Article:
The other day I read a church notice-board with a mixture of amusement and sadness. At the top of the noticeboard was its strapline: ‘Presenting the unchanging Gospel of Jesus Christ in a relevant way to a changing world’.
This was followed by a list of its activities:
Sunday: 10.30 Morning Worship; 6.30 Evening Worship
Boys’ Brigade…. Girls’ Brigade
Luncheon Fellowship for Seniors…. Ladies’ Fellowship
I was amused, because to all intents and purposes this was a very traditional church. I was saddened, because the church was unaware that it was living in a time-warp. True, they had made changes to their worship – instead of singing hymns, they are now singing songs – but in no way is this church relating to the culture around them: in fact their style of worship is probably even more impenetrable to people not familiar with the standard ‘evangelical’ style of worship of endless repeats. If this church wants to live up to its strapline, then it certainly has to change.
Recently I was sent a ‘link’ to a Rotary seminar. It featured a young Australian management consultant giving a pep-talk to Rotarians. The context of this talk is that Rotary clubs, like many churches are, are in trouble, for they are growing old: the average age of a Rotarian in the UK is 73! If Rotary is to survive, then it needs to change radically. This was the point of the video clip. The management consultant began with a quotation from Charles Darwin: “It is not the strongest species that survives, nor the most intelligent, but those most responsive to change”. He then went on to argue that if Rotary is to survive, then it must remain relevant – and to remain relevant, Rotary clubs must re-calibrate their purpose, they must re-engineer how they do things, and they must re-position themselves in the market-place.
The same is true of churches today: we too need to recalibrate, re-engineer and re-position ourselves if we are to be responsive to the challenge of change. Otherwise we will not survive. As has often been said, the seven last words of a church are: ‘We never did it that way before’.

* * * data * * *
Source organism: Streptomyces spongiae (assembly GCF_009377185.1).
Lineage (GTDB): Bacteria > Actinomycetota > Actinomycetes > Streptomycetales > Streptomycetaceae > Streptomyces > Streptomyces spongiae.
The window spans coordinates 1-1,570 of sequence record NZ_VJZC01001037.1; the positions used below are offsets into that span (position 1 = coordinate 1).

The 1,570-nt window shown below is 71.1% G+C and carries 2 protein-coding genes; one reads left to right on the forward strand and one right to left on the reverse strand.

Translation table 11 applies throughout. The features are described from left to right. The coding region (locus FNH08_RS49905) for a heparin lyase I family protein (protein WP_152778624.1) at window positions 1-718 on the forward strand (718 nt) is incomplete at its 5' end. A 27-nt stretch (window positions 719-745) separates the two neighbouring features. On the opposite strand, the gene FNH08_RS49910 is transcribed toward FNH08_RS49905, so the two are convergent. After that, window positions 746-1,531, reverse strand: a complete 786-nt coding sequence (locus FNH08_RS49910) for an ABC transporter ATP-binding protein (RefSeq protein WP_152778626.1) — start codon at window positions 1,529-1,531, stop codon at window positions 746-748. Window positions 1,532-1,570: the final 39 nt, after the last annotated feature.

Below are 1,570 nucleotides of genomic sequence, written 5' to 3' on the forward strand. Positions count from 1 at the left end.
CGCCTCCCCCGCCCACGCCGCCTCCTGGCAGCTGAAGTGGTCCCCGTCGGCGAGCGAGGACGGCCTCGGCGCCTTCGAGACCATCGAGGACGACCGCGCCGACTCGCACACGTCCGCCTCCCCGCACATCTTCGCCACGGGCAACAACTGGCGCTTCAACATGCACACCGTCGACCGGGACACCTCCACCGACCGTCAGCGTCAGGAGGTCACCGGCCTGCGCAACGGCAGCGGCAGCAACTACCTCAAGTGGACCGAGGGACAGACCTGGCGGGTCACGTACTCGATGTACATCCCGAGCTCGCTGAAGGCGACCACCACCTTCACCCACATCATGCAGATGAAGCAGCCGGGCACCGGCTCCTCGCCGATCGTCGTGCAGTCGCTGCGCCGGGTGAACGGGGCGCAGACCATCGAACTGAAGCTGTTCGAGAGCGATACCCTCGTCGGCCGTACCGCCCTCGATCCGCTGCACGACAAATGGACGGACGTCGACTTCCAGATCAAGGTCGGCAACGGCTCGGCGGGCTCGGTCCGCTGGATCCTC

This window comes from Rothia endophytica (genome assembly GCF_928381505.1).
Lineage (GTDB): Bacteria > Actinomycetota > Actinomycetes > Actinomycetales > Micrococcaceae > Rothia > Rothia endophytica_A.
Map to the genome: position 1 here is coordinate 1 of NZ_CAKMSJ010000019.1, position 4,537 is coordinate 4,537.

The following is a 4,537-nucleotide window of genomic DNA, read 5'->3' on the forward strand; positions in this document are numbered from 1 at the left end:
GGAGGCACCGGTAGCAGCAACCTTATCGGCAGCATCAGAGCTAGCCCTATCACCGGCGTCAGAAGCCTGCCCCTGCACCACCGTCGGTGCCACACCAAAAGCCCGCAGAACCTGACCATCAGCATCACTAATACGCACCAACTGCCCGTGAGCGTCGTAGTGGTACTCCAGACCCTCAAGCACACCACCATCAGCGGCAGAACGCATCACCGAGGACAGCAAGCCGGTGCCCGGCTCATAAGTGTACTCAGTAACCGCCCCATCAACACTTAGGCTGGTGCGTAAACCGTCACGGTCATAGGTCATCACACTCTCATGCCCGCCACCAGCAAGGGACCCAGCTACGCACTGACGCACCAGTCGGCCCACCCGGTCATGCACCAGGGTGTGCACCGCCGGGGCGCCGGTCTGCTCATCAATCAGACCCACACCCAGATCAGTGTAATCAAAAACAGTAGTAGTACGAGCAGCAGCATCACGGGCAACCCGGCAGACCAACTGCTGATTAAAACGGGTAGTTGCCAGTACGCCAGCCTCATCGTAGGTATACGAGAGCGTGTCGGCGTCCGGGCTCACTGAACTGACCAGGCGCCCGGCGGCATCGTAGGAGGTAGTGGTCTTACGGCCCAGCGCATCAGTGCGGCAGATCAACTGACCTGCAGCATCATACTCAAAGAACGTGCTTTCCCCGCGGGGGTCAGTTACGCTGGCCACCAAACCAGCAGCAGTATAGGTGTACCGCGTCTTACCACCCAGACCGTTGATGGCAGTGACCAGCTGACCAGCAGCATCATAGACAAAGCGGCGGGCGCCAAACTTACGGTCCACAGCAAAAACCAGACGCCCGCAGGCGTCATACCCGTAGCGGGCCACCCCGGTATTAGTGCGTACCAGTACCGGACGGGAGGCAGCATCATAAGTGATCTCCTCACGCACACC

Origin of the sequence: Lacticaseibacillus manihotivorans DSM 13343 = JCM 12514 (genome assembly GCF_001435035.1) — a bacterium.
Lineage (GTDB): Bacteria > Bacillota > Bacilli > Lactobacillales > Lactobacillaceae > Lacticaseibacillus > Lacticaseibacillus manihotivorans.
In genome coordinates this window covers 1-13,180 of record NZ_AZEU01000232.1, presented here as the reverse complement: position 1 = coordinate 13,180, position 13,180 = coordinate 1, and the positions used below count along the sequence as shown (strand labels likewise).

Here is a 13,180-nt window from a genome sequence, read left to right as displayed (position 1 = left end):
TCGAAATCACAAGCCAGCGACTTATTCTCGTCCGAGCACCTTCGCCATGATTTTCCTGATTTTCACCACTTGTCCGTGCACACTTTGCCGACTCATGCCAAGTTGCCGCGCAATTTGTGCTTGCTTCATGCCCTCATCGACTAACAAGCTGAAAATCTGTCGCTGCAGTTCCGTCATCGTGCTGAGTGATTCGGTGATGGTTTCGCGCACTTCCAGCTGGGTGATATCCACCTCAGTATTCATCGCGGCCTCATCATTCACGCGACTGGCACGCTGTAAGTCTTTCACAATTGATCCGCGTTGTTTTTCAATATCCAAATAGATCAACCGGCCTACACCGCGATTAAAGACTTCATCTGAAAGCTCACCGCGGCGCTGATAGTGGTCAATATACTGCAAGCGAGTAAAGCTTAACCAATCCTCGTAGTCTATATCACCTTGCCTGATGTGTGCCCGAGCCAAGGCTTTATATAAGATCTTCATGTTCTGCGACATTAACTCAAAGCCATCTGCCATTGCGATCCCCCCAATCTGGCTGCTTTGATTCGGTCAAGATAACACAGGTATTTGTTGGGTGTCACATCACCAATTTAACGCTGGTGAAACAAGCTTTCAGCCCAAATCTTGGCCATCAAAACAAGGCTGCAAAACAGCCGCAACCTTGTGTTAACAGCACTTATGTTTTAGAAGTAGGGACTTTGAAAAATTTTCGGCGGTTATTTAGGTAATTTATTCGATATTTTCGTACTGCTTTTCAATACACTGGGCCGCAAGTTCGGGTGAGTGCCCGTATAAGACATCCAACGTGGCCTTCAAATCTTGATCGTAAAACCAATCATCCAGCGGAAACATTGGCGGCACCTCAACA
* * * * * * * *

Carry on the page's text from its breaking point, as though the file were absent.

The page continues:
To go back to the church with its unhelpful noticeboard, it needs an outside management consultant to come in and make them aware of how out-of-touch they are with the real world. For although they still have a relatively good congregation, with people of all ages present, they are not making any major impact on the community around them; the people they are baptising, for instance, are mostly from church families. Somebody needs to come along and ‘rub the bruises sore’, and help them see that instead of fulfilling the Great Commission given to us in Jesus, they are actually only operating according to the norms of a certain type iof church culture. They need to ‘recalibrate’ and put their church back to its ‘factory settings’.
To return to Rotary and its troubles. My Rotary club had a major ‘falling-out’ last year (does that ring any church bells?) and lost half its members. Fortunately I was not part of the ‘falling-out’, but nonetheless as the incoming club president I have the task of re-building the club. One advantage I have is that the club knows that it has to grow if it is to survive, and so hopefully will be open to the changes I will propose to make growth happen. I find it helpful to quote Paul Harris, the founder of Rotary: “Rotary must be evolutionary at all times – revolutionary on occasions”. I also like to quote Socrates: “The secret of change is to focus all your energy not on fighting the old, but on building the new”. I believe that if my club is to grow then we need to focus not on meetings, but on projects as we seek to fulfil our strapline of ‘service above self’. I have developed a growth plan which involves growing together, growing more, growing in service, and growing in influence – and a detailed strategy to put to plan into operation. I wonder, are there any parallels with church?